In Patagonia

I’ve just finished a tour of Torres del Paine national park in Chilean Patagonia. Thanks so much to everyone who came and shared some time with me :-)

Image courtesy of Mark McClure, tour participant 2019.

Image courtesy of Mark McClure, tour participant 2019.

I’ve been coming here since 2003. It is my favourite national park by far, simply because I feel I have history with it. Some places get under your skin and become part of who you are, and I think shape you as a person through the experiences you have with them.

So many wonderful encounters ranging from Sabine, my guide who is such a lovely person, to seeing Puma’s on just about every tour I’ve done here in the past 5 years.

The park is changing quite a lot now. As is the case with everywhere else : things are busy. Too busy.

So many photographers now, and tourists. We are living in a smaller world.

I’ve been running tours now for 10 years and I’ve seen so much change in that time. Airports have expanded, tourist numbers have gotten larger, and there are more photographers. It is becoming harder to have a solitary experience in the world’s famous places.

Scotland is overrun with tourists. Lofoten is overrun with photographers in the winter. Iceland is the same. Everywhere that has a magnetic pull, is now no longer the idea of the sole traveller but the idea of the many. Having that solitary experience is becoming less and less a possibility.

Image courtesy of Mark McClure, tour participant 2019.

Image courtesy of Mark McClure, tour participant 2019.

Much like the hiking community, a set of principles, a code of conduct would be very welcome. I feel that things are changing and park guidelines are becoming more and more restrictive.

I’d love the national parks to consider the dreams and wishes of all landscape photographers, but at present many of the rules and regulations are going in the opposite direction: things are becoming more restrictive. This is of course to save these places from the increasing footfall they’re experiencing.

If we want to get the photos we want, we have to cooperate as best as we can: we all have to be the best ambassador we can for the photographic community. I don’t know what that might entail and far be it for me to suggest, or put some thoughts forward on this.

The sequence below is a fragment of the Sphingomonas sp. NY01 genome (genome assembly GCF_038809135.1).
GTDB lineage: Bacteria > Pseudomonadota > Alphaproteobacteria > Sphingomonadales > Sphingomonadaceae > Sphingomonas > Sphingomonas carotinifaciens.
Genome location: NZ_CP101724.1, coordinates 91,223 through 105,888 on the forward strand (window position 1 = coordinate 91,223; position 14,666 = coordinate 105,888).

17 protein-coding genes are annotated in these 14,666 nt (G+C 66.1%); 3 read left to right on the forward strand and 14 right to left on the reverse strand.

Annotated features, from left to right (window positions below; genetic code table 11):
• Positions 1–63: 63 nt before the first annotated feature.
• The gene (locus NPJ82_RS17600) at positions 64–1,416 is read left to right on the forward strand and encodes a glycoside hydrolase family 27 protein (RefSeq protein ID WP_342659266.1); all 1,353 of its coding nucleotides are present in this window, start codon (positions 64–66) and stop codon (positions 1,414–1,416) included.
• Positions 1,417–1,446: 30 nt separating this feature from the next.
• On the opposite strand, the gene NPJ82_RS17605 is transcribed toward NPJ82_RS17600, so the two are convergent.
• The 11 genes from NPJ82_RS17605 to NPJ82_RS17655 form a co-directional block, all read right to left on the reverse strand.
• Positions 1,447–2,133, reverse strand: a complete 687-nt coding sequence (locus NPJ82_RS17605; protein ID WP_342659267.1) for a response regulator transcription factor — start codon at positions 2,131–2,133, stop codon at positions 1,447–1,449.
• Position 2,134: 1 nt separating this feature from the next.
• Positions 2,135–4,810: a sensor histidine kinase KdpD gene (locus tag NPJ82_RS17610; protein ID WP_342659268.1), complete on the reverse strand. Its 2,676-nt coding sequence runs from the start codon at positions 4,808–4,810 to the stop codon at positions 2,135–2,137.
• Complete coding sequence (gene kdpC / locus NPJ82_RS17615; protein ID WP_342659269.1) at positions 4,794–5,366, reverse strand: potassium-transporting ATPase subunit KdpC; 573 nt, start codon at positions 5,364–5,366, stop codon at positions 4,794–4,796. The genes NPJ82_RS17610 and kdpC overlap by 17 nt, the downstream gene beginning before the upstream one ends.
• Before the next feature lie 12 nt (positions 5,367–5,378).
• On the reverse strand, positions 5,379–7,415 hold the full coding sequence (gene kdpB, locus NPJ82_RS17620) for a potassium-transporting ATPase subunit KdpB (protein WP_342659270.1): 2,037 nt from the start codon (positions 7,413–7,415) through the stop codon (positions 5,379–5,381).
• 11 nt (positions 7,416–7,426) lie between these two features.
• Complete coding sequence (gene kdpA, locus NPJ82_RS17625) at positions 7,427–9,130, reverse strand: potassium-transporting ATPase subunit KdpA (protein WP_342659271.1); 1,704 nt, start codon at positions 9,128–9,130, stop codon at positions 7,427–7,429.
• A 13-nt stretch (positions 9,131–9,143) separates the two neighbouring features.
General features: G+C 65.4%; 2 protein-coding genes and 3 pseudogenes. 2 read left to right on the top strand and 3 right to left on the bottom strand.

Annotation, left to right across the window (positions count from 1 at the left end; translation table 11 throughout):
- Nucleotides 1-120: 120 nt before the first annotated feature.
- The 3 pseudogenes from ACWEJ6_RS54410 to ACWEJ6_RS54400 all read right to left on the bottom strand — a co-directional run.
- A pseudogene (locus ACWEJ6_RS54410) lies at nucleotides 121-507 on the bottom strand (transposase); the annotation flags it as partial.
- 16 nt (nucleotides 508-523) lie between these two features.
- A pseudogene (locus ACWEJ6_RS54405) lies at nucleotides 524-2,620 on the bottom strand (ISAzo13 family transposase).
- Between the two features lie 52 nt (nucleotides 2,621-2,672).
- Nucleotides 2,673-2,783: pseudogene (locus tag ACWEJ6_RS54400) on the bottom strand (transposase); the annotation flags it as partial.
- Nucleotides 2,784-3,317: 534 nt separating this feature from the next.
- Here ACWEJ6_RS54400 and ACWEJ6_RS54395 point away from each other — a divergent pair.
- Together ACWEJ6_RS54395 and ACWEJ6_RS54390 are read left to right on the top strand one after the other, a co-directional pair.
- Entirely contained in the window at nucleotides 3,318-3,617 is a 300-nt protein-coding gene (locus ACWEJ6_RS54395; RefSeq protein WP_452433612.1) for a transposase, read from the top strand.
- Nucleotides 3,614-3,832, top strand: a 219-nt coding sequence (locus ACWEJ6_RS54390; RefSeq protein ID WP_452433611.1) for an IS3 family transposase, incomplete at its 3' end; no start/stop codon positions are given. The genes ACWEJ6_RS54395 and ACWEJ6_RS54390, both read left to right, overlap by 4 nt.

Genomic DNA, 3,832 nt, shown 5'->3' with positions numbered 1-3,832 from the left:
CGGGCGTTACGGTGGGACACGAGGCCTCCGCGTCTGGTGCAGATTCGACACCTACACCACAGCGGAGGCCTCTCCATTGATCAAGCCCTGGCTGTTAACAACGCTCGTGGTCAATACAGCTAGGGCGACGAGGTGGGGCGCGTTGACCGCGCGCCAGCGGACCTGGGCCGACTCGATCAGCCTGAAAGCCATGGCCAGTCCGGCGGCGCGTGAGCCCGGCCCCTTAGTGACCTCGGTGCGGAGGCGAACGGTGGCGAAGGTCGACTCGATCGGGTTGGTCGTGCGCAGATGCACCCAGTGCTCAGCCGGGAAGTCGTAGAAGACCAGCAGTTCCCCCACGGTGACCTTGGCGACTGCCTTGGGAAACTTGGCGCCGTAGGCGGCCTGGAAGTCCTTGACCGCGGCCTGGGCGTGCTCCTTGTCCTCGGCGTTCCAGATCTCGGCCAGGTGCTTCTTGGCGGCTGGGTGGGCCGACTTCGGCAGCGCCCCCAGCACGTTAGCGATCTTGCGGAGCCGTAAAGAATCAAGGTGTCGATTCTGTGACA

In the meantime, all I can do is go out into the world and care for it: realise that it is a precious thing and that I represent the photography community at large with my actions. Act responsibly and try not to put the pursuit of my photography above everything else.

I wish for all of us to consider that regulations are becoming much tighter, and if we want to continue to photograph these special places without too much restrictions, we need to go lightly, and with much care into the world.

Wood block painting, Romania 2019

A dear friend has just mentioned that this photo looks like a wood block painting. That makes me very happy as I love to abstract in my photography.


Most of my images from this year were shot with a 250mm lens and a 2x converter. This one was more - it was a 250mm lens with 2x converter and also a 1.4 x converter. I often saw groups of objects together that only worked from where I was standing: get closer and the group would disperse or something would get in the way of the shot.

Many thanks to Florin Patras for being my guide this February. Such kindness, and I can’t thank hm enough.

I just started work on my new Romania images, but I’ve run out of time. Off to Patagonia tomorrow. Hope to resume the Romanian journey once I get home.